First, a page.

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Metamizole monohydrate 3D ball-and-stick.png
Clinical data
Trade namesNovalgin,[1] others[2]
Other namesDipyrone (BAN UK, USAN US)
AHFS/Drugs.comInternational Drug Names
  • None assigned; no evidence of teratogenicity in animal studies, but use in the third trimester may cause adverse effects in the newborn or ductus arteriosus (a heart defect) due to its weak NSAID activity.[3][4]
Routes of
Oral, IM, IV, rectal
ATC code
Legal status
Legal status
  • Over-the-counter (some countries, see text); prescription-only (others); withdrawn (others)
Pharmacokinetic data
Bioavailability100% (active metabolites)[5]
Protein binding48–58% (active metabolites)[5]
Elimination half-life14 minutes (parent compound; parenteral);[4] metabolites: 2–4 hours[5]
ExcretionUrine (96%, IV; 85%, oral), faeces (4%, IV).[4]
  • [(2,3-Dihydro-1,5-dimethyl-3-oxo-2-phenyl-1H-pyrazol-4-yl)methylamino] methanesulfonic acid
CAS Number
PubChem CID
CompTox Dashboard (EPA)
ECHA InfoCard100.000.631 Edit this at Wikidata
Chemical and physical data
Molar mass311.36 g·mol−1
3D model (JSmol)
  • c1ccccc1N2N(C)C(C)=C(C2=O)N(C)CS(=O)(=O)O
  • InChI=1S/C13H17N3O4S/c1-10-12(14(2)9-21(18,19)20)13(17)16(15(10)3)11-7-5-4-6-8-11/h4-8H,9H2,1-3H3,(H,18,19,20) ☒N
 ☒NcheckY (what is this?)  (verify)

Metamizole, or dipyrone, is a painkiller, spasm reliever, and fever reliever that also has anti-inflammatory effects. It is most commonly given by mouth or by injection.[4][5]

Although it is available over-the-counter in some countries, it is banned in others, due to its potential for adverse events, including agranulocytosis.[6][7] A study by one of the manufacturers of the drug found the risk of agranulocytosis within the first week of treatment to be a mere 1.1 in a million, versus 5.92 in a million for diclofenac.[8] It is in the ampyrone sulfonate family of medicines.

It was patented in 1922[9] and was first used medically in Germany under the brandname "Novalgin". For many years, it was available over-the-counter in most countries, before its withdrawal due to severe adverse effects.[10] Metamizole is marketed under various trade names.[2][3]

Medical uses[edit]

It is primarily used for perioperative pain, acute injury, colic, cancer pain, other acute/chronic forms of pain and high fever unresponsive to other agents.[4]

Special populations[edit]

Its use in pregnancy is advised against, although animal studies are reassuring in that they show minimal risk of birth defects. Its use in the elderly and those with liver or kidney impairment is advised against, but if these groups of people must be treated, a lower dose and caution is usually advised. Its use during lactation is advised against, as it is excreted in breast milk.[4]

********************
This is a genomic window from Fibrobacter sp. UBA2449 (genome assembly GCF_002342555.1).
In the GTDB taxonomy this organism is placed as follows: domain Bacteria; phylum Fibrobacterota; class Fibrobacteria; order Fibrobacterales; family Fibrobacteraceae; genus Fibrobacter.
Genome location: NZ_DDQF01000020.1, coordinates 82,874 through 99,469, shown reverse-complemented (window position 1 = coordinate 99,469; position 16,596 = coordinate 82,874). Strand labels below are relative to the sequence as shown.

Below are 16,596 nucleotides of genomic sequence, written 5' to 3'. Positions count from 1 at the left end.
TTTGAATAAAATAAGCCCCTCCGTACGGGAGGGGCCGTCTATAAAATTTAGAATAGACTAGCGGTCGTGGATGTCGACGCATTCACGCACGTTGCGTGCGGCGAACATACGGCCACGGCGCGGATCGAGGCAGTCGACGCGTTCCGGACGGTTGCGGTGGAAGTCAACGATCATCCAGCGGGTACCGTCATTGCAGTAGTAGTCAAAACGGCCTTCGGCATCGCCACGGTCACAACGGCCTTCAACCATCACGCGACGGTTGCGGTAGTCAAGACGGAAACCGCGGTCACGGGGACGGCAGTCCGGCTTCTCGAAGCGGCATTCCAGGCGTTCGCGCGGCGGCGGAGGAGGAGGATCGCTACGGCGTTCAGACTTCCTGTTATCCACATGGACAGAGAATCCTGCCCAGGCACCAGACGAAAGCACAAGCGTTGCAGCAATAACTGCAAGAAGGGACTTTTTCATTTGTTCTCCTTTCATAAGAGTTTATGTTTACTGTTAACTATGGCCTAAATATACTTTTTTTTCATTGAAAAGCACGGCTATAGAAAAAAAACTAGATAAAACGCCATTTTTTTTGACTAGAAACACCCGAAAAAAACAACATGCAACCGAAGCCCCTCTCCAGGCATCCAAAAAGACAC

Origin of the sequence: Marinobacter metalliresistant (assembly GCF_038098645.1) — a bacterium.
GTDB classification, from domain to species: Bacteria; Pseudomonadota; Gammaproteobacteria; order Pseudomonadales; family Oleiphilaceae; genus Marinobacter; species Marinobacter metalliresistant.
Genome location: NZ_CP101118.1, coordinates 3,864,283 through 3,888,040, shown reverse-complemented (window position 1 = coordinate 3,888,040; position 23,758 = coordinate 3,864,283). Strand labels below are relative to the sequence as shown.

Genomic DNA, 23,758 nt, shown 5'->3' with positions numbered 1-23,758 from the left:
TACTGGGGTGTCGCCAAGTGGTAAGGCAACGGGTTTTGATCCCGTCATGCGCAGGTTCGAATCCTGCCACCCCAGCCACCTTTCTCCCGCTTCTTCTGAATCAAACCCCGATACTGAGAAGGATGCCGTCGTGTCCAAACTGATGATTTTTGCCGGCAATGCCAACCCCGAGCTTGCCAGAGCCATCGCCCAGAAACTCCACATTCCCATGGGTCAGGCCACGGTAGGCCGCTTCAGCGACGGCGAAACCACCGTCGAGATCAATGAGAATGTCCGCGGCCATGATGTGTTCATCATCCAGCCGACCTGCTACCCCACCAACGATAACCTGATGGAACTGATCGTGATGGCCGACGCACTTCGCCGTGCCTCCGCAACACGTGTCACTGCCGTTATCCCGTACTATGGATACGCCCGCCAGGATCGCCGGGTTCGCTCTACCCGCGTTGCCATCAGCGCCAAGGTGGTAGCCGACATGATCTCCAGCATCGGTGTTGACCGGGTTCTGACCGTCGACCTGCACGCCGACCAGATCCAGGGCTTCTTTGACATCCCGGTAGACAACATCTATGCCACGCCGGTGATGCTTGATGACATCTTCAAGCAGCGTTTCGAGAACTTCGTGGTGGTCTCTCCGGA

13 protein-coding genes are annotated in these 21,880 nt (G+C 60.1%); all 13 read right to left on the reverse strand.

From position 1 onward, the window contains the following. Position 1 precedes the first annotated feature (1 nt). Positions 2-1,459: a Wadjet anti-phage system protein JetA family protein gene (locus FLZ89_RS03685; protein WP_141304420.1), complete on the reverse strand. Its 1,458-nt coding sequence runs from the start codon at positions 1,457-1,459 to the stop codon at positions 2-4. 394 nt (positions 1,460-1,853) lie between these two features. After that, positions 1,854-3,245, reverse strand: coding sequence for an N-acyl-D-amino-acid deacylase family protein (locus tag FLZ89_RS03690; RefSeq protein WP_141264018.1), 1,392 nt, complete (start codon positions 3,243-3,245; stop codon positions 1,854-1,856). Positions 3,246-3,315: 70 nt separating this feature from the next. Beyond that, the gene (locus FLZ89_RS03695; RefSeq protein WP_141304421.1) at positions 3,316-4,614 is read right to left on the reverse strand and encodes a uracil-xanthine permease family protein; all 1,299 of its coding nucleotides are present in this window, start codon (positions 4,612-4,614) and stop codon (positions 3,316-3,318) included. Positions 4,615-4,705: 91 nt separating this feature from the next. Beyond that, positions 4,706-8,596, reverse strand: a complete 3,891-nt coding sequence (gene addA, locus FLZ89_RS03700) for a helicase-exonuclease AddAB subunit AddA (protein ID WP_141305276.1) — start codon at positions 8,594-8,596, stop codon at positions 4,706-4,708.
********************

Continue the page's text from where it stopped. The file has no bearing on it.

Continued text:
Adverse effects[edit]

Metamizole has a potential of blood-related toxicity (blood dyscrasias), but causes less kidney, cardiovascular, and gastrointestinal toxicity than non-steroidal anti-inflammatory drugs (NSAIDs).[5] Like NSAIDs, it can trigger bronchospasm or anaphylaxis, especially in those with asthma.[7]

Serious side effects include agranulocytosis, aplastic anaemia, hypersensitivity reactions (like anaphylaxis and bronchospasm), toxic epidermal necrolysis and it may provoke acute attacks of porphyria, as it is chemically related to the sulfonamides.[3][5][7] The relative risk for agranulocytosis appears to greatly vary according to the country of estimates on said rate and opinion on the risk is strongly divided.[3][11] Genetics may play a significant role in metamizole sensitivity.[12] It is suggested that some populations are more prone to suffer from metamizole induced agranulocytosis than others. As an example, metamizole-related agranulocytosis seems to be an adverse effect more frequent in British population as opposed to Spaniards.[13]

According to a systematic review from 2016 Metamizole significantly increased the risk of upper gastrointestinal bleeding by a factor ranging from 1.4 to 2.7 (relative risk).[14]


Previous hypersensitivity (such as agranulocytosis or anaphylaxis) to metamizole or any of the excipients (e.g. lactose) in the preparation used, acute porphyria, impaired haematopoiesis (such as due to treatment with chemotherapy agents), third trimester of pregnancy (potential for adverse effects in the newborn), lactation, children with a body weight below 16 kg, history of aspirin-induced asthma and other hypersensitivity reactions to analgesics.[4]

Known interactions[4]
Drug(s) Interaction/reason for theoretical potential for interaction
Ciclosporin Decreased serum levels of ciclosporin.
Chlorpromazine Additive hypothermia (low body temperature) may result.
Methotrexate Additive risk for haematologic (blood) toxicity.

Oral anticoagulants (blood thinners), lithium, captopril, triamterene and antihypertensives may also interact with metamizole, as other pyrazolones are known to interact adversely with these substances.